Wednesday, September 15, 2010

Finding A Cemetery On The Drive Home

Morning arrived and I let the dogs out once again, made myself breakfast and packed everything and everybody into the car. I began heading south once again on the Port Kent Road. And once again, I saw no other cars moving in either direction. The dogs and I seemed to have the whole countryside to ourselves. I was driving across the flat landscape when I noticed hills popping up all around me. This one in particular caught my eye as it dramatically demonstrated the sandy soils of the area. This could be a scene from Cape Cod, but it's actually from inside the northern Adirondack Park:

And just around the bend I passed a road up a hill to the Mound Hill Cemetery. I've always been tempted to drive up there and look around, but this time I figured I had time. Besides, being so high up on a hill, there might be some scenic overlooks. So I drove up the steep entrance road and encountered a large, well kept cemetery with these large flowering bushes dotted across the lawn. I'm not sure what they are, but my mother just called hers a Snowball Bush:

There were no scenic overlooks onto the surrounding flatlands, but it was a peaceful, lovely experience and I left the dogs in the car as I walked around snapping pictures:

There were very many graves considering how sparsely populated is that part of the country. I supposed that meant it had been a cemetery for a very long time:

Indeed, some of the tombstones were quite old, many even unreadable:

This one was of a Civil War veteran born in 1821, but I saw many which were older still:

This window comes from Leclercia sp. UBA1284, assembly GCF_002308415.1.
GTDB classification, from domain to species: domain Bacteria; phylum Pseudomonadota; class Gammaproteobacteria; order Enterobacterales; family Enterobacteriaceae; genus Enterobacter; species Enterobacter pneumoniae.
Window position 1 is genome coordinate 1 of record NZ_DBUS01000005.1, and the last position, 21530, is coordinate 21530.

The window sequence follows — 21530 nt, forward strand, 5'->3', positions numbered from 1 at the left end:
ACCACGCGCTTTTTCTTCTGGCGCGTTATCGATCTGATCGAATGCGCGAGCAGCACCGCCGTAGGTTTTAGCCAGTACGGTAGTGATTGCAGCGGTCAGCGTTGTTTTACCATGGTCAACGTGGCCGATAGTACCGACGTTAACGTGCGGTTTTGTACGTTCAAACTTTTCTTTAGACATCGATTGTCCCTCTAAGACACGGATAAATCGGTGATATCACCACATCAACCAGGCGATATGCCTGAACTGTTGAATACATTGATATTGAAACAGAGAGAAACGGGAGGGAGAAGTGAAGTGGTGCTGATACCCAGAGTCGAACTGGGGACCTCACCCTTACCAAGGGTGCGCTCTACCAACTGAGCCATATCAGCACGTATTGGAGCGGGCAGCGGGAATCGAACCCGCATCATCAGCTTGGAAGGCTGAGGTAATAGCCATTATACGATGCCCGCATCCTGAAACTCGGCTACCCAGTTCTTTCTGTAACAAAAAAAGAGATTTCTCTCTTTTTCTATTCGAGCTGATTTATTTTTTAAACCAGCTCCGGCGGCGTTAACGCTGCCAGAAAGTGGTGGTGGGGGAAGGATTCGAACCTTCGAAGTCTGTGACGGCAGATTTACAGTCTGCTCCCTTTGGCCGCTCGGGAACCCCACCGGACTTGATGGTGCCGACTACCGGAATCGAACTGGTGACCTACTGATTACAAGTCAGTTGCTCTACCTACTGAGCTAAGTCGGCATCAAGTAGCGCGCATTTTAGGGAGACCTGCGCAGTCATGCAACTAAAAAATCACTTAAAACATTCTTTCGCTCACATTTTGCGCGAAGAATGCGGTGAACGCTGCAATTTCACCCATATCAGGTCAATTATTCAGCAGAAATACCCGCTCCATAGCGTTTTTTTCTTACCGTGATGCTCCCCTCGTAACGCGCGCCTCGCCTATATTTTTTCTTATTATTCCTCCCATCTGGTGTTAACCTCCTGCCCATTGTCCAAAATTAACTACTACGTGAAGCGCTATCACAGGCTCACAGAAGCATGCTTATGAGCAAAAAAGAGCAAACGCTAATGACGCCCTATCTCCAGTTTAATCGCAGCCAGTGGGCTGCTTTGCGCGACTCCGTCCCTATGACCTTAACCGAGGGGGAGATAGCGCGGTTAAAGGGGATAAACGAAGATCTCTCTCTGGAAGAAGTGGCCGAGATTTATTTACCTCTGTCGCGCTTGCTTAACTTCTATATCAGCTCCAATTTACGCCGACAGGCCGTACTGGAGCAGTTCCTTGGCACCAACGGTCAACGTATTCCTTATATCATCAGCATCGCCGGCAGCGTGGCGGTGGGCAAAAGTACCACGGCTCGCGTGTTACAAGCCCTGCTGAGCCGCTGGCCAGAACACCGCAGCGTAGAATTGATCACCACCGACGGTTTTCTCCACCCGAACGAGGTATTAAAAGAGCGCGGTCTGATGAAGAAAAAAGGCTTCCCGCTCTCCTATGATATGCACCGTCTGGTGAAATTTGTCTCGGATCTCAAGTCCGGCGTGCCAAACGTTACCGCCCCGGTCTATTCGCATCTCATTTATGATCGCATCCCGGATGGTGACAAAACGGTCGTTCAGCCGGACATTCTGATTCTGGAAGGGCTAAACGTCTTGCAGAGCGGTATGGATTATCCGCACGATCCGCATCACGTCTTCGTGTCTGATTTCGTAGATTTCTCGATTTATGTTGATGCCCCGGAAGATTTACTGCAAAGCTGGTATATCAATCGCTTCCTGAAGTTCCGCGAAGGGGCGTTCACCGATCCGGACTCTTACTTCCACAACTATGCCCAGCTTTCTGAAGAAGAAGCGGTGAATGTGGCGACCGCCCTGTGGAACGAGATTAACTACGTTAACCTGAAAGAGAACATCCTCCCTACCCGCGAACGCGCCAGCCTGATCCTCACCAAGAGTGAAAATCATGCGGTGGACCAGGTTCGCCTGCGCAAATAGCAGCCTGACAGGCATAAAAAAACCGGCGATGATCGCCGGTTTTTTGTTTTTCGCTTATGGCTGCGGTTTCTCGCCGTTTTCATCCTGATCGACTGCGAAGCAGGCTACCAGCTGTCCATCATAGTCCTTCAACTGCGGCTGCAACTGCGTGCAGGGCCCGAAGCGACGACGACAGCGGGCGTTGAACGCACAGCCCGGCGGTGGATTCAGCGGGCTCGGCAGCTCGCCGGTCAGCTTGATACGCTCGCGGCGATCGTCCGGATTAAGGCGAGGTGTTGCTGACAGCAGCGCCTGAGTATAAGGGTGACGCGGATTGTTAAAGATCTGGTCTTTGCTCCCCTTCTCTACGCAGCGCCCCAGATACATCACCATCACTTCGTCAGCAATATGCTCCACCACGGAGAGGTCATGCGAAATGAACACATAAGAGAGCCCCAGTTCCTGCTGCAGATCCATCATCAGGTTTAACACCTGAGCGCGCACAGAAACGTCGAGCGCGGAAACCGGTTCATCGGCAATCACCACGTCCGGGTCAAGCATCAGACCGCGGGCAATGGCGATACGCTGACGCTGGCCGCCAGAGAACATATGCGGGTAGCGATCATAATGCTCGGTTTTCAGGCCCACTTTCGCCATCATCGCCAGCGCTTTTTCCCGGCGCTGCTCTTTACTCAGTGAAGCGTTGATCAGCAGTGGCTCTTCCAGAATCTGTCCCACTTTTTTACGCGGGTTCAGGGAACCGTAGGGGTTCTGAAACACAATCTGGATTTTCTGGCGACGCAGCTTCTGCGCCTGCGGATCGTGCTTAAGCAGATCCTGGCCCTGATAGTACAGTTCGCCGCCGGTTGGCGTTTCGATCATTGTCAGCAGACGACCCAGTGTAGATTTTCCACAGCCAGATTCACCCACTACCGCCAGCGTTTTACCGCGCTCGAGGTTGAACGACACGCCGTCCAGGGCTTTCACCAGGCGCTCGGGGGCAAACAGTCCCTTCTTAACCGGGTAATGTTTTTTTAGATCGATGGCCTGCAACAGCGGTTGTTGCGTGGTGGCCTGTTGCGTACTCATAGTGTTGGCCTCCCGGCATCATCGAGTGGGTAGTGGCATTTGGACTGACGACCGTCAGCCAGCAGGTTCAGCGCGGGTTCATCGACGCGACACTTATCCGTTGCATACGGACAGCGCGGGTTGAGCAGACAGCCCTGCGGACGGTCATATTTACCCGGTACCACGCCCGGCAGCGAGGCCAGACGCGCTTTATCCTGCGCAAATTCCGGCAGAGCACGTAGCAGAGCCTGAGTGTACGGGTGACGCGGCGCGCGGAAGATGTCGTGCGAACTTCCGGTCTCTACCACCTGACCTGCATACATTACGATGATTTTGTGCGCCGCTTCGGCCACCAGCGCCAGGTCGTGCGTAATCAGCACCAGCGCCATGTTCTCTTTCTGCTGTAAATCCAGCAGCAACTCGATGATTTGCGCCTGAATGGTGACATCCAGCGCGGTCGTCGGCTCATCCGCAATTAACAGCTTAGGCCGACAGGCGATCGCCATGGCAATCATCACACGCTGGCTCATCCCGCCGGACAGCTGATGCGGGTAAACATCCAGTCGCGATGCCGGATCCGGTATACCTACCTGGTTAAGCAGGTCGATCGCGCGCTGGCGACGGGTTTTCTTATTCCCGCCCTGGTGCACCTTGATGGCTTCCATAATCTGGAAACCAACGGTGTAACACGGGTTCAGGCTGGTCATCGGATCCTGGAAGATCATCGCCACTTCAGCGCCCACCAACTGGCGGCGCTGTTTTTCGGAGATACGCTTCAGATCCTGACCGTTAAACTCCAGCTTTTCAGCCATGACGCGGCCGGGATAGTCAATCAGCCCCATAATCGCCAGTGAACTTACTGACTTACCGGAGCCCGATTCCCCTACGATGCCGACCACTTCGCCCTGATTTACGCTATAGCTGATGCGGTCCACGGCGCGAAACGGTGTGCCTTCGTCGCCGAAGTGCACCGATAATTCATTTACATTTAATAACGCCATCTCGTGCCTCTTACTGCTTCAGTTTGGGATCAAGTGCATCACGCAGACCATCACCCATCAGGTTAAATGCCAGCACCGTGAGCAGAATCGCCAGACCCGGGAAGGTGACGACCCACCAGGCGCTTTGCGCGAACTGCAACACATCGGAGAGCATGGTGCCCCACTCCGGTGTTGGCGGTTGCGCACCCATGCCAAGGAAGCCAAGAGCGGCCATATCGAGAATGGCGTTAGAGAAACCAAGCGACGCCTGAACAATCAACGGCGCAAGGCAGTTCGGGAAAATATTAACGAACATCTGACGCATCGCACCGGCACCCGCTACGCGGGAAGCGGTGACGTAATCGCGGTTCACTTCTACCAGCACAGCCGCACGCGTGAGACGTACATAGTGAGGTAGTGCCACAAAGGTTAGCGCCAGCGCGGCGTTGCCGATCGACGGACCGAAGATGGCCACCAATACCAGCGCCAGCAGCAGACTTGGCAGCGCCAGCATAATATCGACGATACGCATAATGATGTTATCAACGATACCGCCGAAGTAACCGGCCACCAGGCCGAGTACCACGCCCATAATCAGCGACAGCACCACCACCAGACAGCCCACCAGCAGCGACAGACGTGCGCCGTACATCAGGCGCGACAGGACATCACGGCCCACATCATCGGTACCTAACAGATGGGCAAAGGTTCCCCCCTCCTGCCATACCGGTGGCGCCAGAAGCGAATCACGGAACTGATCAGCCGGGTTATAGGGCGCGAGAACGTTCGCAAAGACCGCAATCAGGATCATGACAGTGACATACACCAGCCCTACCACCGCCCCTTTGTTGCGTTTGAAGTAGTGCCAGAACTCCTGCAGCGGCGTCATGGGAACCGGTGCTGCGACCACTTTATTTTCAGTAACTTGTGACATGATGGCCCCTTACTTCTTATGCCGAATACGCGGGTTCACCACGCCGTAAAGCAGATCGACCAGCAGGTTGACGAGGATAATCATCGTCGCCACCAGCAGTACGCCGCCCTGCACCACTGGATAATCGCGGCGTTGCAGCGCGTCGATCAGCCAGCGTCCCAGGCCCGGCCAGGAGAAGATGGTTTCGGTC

And right next to his tombstone was his wife's She lived twentytwo more years after his death, probably tending the farm they'd started together:

And one much more recent death where the family was leaving many mementos. I was moved to see how much this person had been loved and, (this won't surprise you given my love of dogs), by the small statue of their beloved dog which the deceased had presumably left behind:

My own dogs were waiting rather patiently, which wass unusual for them. I guessed that was because they could see me and because there were no other people at which they could bark:

Old pines and cedars were sentinels on the hill:

But I did have many miles yet to travel. I'd only just begun. It was still early in the morning and the dogs were anxious to get me back into the car. Daphne and Clover, you can see, were quite concerned about what I might be up to and if I would be returning soon. So I left the cemetery and resumed my journey homeward:

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